There’s a word for it in Ga: nakpee. That combination of awe and disbelief that leaves you breathless. That’s what I feel when I round a corner in a field full of what I assume are rusting old tanker trucks and find a man standing on a massive sheet of curved metal. He’s staring into the guts of a half-finished tanker with a profound look of resignation on his face. “Light off,” says Kofi Boache, brandishing a lifeless welding gun to prove it—there’s another blackout. This is why the damn things take a month to make.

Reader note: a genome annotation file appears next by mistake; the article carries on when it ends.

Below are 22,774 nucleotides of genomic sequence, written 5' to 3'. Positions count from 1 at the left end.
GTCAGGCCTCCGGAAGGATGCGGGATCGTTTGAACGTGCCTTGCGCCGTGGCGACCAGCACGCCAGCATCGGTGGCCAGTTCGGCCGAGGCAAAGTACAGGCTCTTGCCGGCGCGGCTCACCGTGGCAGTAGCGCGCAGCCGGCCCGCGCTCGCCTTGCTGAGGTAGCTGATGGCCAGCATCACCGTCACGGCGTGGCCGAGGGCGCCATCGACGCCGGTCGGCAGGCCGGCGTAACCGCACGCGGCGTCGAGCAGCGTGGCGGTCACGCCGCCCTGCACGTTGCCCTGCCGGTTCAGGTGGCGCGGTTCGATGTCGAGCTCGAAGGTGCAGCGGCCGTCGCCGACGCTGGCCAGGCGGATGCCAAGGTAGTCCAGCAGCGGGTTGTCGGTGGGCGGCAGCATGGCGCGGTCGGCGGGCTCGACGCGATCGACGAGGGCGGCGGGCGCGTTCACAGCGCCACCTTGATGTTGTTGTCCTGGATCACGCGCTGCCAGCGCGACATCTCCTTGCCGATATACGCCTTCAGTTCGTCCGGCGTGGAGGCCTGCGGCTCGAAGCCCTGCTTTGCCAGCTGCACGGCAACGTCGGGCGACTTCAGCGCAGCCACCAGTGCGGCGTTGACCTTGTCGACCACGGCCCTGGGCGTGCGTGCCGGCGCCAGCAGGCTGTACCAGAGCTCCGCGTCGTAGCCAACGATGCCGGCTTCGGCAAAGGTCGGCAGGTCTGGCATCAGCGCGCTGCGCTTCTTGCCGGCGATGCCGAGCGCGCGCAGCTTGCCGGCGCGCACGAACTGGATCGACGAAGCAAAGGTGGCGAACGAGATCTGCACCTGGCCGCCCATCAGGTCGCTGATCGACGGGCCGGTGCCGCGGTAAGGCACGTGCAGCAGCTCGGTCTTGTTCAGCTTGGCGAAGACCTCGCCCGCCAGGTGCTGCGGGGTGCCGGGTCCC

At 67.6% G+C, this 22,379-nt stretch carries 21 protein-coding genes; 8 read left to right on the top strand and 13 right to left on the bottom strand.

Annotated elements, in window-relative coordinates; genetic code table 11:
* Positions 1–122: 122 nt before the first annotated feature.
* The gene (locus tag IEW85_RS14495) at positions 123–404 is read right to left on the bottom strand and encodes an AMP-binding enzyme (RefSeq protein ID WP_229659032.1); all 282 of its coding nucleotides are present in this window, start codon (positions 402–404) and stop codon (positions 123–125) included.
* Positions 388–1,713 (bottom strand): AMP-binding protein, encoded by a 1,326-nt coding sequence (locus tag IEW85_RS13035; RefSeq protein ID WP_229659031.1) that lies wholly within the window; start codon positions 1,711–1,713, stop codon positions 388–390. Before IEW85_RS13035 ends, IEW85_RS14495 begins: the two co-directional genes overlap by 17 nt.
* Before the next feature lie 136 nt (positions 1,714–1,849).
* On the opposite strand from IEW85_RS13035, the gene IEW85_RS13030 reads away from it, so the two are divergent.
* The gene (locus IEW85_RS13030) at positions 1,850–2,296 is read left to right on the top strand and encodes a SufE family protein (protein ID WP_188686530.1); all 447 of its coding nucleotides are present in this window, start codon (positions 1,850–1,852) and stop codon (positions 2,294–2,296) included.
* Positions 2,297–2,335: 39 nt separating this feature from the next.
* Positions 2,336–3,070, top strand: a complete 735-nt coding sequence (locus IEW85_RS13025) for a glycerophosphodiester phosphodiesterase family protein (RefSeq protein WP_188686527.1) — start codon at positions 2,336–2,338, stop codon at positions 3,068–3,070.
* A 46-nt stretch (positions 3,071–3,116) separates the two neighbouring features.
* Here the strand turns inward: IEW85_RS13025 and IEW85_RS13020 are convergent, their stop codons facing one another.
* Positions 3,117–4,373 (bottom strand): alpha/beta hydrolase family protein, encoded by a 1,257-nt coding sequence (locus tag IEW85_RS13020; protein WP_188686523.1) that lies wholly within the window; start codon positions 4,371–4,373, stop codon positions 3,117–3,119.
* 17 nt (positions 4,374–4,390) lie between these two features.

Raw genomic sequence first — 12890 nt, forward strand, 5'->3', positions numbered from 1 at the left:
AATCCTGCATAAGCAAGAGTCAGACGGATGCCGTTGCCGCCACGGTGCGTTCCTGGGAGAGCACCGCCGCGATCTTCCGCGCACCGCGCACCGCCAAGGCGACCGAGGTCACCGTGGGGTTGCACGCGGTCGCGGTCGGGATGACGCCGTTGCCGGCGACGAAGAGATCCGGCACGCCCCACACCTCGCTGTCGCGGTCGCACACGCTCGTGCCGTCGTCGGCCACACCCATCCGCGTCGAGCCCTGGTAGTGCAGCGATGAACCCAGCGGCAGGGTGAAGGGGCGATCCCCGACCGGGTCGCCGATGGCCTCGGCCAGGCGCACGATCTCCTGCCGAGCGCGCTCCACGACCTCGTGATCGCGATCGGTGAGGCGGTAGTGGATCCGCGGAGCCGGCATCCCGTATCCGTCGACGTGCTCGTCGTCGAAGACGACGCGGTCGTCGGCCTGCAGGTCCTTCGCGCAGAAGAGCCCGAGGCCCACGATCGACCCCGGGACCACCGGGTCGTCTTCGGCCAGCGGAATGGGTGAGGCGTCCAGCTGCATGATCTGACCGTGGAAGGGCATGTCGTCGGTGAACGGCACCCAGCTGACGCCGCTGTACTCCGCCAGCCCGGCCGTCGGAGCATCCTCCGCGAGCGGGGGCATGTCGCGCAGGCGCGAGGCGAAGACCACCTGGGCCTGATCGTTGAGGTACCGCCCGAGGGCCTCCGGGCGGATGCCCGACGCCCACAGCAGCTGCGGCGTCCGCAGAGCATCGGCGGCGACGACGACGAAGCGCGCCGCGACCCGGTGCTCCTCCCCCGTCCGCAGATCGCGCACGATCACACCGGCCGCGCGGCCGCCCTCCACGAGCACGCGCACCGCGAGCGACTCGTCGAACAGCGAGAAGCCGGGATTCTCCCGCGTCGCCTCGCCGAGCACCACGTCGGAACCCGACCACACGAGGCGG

This is Suame Magazine. A vast, open-air industrial district in Kumasi, Ghana’s second largest city. Here, 200,000 skilled workers manufacture everything from bolts to tanker trucks by hand. A million dollars passes through the factories and workshops here every day, and it’s the place where most of the country’s laborers learn their trades: the heart of Ghana’s informal economy.